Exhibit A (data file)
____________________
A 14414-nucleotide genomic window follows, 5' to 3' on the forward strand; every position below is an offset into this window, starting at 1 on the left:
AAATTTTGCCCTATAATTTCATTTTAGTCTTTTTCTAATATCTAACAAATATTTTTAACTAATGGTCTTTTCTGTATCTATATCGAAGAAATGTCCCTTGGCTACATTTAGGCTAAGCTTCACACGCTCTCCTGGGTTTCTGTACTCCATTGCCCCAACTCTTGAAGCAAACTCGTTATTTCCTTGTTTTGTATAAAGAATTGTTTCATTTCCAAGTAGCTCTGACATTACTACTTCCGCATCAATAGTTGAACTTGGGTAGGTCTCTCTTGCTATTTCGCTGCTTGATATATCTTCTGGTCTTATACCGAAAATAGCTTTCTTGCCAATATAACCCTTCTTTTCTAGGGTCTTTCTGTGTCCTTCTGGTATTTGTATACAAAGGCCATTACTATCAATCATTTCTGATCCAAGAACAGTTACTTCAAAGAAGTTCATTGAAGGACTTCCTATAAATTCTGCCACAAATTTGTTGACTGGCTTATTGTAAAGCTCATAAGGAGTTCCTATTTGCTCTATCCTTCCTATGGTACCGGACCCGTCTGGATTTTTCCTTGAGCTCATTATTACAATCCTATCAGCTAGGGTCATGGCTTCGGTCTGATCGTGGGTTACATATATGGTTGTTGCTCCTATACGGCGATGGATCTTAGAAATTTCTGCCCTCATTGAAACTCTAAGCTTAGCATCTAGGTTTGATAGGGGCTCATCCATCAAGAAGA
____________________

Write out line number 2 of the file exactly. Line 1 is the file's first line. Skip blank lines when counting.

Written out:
AAATTTTGCCCTATAATTTCATTTTAGTCTTTTTCTAATATCTAACAAATATTTTTAACTAATGGTCTTTTCTGTATCTATATCGAAGAAATGTCCCTTGGCTACATTTAGGCTAAGCTTCACACGCTCTCCTGGGTTTCTGTACTCCATTGCCCCAACTCTTGAAGCAAACTCGTTATTTCCTTGTTTTGTATAAAGAATTGTTTCATTTCCAAGTAGCTCTGACATTACTACTTCCGCATCAATAGTTGAACTTGGGTAGGTCTCTCTTGCTATTTCGCTGCTTGATATATCTTCTGGTCTTATACCGAAAATAGCTTTCTTGCCAATATAACCCTTCTTTTCTAGGGTCTTTCTGTGTCCTTCTGGTATTTGTATACAAAGGCCATTACTATCAATCATTTCTGATCCAAGAACAGTTACTTCAAAGAAGTTCATTGAAGGACTTCCTATAAATTCTGCCACAAATTTGTTGACTGGCTTATTGTAAAGCTCATAAGGAGTTCCTATTTGCTCTATCCTTCCTATGGTACCGGACCCGTCTGGATTTTTCCTTGAGCTCATTATTACAATCCTATCAGCTAGGGTCATGGCTTCGGTCTGATCGTGGGTTACATATATGGTTGTTGCTCCTATACGGCGATGGATCTTAGAAATTTCTGCCCTCATTGAAACTCTAAGCTTAGCATCTAGGTTTGATAGGGGCTCATCCATCAAGAAGA